I have spent most of my life in Yorkshire, I moved here when I was 8 from Lancashire. Over the years I have travelled to York a lot for shopping and the occasional drinking evening. York is a lovely place, surrounded in history, the windy streets and bendy houses are something to see, above all this there is York Minster. York Minster has always amazed and intrigued me I remember one day going inside as a young boy and just feeling incredibly humble. This was the building that kicked off my love for architecture and my interests in building and the history surrounding them, you could even say this is why am I who I am today.
As you may know over the past 6 months I have been taking part in the Building Skill in Craft Programme with The Prince’s Foundation where I have worked at some amazing buildings throughout this time. I pushed straight from the word go to get a chance to work on the Minster, just to be given the chance to meet the people working on it and taking a look around the workshops would be good enough for me…I got that chance!
During the week I spent there I was given a tour around the masons workshops
The minster has a large team working on the stones that would eventually take pride and place on the minster. I was also given a tour inside the Minster and around some of the places where the general public don’t always see.
It was years since I was here and it felt amazing to be back and looking at the building that first inspired me. Everything about the building is fascinating, spotting the various restoration projects that have taken place to looking at some of the work that is currently taking part – I was astounded. There are still remains of the original Minster dating back to the Roman period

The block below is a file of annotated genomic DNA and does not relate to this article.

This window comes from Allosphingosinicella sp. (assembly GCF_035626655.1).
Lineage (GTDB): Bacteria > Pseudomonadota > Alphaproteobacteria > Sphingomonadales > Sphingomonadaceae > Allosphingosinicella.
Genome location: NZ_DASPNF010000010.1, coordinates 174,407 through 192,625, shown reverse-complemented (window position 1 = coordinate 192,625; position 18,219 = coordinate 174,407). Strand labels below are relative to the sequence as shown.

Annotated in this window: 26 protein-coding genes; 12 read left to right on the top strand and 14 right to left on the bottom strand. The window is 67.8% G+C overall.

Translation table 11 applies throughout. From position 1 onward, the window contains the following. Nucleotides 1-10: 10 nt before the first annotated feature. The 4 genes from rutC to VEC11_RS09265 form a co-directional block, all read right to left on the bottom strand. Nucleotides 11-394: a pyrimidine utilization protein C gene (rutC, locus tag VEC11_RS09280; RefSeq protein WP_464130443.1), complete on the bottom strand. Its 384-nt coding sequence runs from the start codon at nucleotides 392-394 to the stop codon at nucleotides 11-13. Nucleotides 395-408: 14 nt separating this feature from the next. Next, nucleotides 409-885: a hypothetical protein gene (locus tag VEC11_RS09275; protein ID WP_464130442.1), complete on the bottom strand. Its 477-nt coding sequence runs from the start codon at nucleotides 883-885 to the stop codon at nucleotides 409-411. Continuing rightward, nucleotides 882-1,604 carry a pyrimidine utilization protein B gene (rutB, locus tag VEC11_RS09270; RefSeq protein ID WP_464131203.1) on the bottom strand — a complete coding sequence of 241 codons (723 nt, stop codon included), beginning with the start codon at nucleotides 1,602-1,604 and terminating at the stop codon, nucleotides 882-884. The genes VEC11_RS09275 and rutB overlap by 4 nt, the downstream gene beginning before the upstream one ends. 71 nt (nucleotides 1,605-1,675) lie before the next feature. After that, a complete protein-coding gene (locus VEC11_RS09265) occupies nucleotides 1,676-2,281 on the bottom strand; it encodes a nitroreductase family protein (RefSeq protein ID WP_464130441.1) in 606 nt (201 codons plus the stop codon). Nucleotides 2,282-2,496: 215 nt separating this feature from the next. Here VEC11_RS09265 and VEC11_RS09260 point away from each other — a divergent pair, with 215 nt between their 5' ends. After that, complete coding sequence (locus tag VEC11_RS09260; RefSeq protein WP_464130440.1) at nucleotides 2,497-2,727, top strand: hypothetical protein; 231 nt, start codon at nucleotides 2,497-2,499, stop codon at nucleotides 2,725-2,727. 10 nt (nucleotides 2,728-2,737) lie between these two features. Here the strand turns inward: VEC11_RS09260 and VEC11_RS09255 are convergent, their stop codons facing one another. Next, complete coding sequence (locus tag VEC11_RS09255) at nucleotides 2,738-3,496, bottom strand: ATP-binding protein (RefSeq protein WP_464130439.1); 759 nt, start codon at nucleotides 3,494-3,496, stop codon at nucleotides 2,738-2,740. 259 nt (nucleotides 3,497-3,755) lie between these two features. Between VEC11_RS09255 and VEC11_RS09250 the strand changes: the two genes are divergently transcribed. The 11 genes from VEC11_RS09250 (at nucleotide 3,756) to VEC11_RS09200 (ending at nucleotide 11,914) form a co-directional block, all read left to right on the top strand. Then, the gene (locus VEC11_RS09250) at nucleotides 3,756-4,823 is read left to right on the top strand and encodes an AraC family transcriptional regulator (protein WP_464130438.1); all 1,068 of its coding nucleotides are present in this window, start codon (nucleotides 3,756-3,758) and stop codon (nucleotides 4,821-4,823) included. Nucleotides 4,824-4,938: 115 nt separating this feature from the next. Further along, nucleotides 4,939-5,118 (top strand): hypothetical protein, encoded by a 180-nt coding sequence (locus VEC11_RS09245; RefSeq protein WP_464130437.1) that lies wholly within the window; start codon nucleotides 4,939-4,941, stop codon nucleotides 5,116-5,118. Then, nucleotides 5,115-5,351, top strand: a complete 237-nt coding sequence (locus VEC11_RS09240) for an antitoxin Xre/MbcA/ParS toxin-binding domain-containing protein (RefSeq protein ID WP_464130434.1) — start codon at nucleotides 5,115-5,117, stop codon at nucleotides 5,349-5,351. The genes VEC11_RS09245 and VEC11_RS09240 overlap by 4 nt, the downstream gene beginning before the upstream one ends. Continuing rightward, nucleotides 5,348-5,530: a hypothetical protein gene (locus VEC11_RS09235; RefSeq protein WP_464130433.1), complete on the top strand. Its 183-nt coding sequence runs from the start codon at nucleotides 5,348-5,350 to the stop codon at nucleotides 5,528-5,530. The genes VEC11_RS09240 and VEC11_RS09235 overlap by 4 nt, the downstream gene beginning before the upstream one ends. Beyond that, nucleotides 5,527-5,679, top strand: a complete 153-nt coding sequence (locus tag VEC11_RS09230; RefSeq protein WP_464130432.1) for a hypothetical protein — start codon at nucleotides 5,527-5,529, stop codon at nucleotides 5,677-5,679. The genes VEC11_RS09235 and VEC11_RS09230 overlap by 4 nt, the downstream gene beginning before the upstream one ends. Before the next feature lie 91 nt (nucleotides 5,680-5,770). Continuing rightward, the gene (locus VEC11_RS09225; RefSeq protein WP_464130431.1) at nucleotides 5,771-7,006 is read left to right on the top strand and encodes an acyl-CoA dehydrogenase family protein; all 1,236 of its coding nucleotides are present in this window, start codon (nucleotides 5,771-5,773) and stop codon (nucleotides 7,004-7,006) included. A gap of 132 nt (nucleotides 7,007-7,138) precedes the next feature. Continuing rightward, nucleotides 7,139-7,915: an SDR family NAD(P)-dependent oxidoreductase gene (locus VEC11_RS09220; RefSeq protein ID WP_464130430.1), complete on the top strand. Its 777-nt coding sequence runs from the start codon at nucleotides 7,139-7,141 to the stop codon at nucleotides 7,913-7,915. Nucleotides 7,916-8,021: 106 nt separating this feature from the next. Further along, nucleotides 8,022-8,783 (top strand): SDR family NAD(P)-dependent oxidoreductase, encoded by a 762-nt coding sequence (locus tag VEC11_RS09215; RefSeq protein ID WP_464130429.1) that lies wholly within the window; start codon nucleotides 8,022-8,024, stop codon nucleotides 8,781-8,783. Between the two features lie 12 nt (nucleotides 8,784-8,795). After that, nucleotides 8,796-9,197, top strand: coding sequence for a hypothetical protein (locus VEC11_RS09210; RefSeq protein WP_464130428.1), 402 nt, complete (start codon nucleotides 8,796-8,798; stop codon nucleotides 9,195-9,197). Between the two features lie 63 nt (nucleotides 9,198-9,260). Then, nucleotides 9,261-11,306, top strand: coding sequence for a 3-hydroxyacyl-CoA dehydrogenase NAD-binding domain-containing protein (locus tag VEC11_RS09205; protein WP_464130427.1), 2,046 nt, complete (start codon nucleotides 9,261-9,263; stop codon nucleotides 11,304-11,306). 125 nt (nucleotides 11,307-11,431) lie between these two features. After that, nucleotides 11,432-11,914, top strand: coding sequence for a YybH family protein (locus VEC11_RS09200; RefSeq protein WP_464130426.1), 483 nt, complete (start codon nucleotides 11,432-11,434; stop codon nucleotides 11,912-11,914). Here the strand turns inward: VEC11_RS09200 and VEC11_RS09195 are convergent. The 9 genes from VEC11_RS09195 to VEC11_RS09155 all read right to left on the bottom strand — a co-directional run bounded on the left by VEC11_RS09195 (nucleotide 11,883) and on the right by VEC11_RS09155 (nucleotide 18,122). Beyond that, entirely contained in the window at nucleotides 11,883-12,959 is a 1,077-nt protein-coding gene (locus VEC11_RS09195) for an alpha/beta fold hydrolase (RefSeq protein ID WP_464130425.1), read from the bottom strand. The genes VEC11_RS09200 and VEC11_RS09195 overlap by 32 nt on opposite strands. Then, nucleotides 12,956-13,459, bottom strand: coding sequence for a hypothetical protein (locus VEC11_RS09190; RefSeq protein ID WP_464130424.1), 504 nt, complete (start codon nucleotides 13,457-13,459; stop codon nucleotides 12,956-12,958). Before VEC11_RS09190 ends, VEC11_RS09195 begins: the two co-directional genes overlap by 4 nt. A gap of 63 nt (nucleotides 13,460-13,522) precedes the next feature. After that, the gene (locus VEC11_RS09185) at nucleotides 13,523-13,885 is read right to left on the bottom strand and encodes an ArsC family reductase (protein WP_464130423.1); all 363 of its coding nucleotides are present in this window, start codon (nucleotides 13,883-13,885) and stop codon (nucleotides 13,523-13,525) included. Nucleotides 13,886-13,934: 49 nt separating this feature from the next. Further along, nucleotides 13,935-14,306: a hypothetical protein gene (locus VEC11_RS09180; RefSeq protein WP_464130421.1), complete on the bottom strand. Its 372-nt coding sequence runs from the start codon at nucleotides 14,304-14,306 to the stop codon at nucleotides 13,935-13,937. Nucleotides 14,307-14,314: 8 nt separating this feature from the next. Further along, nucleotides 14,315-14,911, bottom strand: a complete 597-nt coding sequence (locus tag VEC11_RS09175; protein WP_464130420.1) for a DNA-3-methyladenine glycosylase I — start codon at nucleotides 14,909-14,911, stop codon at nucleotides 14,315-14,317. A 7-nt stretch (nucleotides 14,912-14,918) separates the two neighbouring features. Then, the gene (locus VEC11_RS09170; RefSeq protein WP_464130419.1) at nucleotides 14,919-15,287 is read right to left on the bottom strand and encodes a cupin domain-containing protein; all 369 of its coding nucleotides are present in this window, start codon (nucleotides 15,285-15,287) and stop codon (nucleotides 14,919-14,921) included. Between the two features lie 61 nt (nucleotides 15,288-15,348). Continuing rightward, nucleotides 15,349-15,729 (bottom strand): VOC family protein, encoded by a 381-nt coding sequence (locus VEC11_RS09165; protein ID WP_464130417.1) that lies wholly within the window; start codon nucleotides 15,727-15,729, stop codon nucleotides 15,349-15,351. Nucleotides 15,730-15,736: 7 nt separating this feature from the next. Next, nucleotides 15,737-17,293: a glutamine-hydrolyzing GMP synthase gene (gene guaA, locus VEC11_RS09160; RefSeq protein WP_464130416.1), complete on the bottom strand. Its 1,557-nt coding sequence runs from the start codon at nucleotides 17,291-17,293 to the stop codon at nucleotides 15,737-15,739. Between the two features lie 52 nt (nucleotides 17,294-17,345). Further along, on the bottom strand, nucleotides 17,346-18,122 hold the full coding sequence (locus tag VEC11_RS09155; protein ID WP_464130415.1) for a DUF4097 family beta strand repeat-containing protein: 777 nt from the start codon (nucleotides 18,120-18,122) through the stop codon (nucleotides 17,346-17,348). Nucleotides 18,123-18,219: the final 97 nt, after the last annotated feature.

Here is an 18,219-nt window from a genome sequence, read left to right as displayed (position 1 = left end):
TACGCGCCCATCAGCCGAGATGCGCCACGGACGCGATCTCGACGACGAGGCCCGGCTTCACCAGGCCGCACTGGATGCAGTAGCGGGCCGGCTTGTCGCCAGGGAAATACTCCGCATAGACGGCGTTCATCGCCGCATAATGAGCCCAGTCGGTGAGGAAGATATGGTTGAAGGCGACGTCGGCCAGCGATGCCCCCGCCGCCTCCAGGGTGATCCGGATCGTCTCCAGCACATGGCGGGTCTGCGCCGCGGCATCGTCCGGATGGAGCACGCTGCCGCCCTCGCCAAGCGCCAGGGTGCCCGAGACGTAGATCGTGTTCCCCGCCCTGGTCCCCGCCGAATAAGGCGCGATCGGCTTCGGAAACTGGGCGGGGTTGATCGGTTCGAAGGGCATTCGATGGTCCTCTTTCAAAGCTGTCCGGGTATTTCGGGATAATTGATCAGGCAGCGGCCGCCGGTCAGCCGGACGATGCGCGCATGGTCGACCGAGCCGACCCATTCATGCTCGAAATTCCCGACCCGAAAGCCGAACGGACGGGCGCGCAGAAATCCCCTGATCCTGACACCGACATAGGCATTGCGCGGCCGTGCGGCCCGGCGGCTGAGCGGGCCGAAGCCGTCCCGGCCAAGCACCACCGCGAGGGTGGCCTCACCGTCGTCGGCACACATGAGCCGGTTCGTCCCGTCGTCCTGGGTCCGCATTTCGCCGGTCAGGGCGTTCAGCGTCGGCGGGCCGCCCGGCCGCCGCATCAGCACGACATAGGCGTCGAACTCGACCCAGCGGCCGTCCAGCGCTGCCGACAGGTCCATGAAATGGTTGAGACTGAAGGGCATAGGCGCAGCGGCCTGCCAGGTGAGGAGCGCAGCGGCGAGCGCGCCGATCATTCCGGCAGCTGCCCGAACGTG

The axe marks are still clearly visible on the stone where they were cut all those years ago, some truly amazing, historic work.
During my short time at the Minster I spent some time working with the ‘fixing team’ on the east window. The ‘fixing team’ are responsible for fixing the new carved stones and also the repair of the original stones on and around the window. Not all stones are replaced as with most ‘proper’ restoration – If a stone is deemed in good enough condition not to completely take out and replace it isn’t. Instead, very integral, repairs take place using modern techniques and materials that still keep the historic, original look. A lot of time is being spent here at the moment as the Minster just recently received a well deserved grant from the National Lottery. There are some great examples of the work the current restoration team are doing,
I helped the team over a few days fixing new stones in and around the window and also repairing some of the original stone. I learnt a lot of new techniques along the way. It was a great feeling to know the work I was doing would be there for many years to come and I was personally helping keeping the history alive.
If you know anything about York Minster I can bet you have heard about the stain glass windows. There are some of the most impressive examples of such work in the country, maybe even the world! The team behind this are York Glaziers. I was given the very special opportunity to be given a tour around their workshop, I was told on good authority not a lot of people get to do this so I was very lucky. Once inside I was taken back (again) with some of the work they’re doing and have done.
The amount of time the team take to preserve such tiny pieces of glass is impressive. Everything is mapped out before and after to ensure everything is put back as it was. The workshop itself is spotless which is always a good sign.
I was great to see some of the glass panels up front before it is put back into the minster.
I am sure in years to come I will look up and remember the time I saw it all laid out on a table. It was great to learn how it all happens, from the cleaning to the fixing.
After my time working with the team at York Minster I can only congratulate them and wish them all the best with the project, they are producing some great work and keeping one of the most impressive buildings in the UK alive!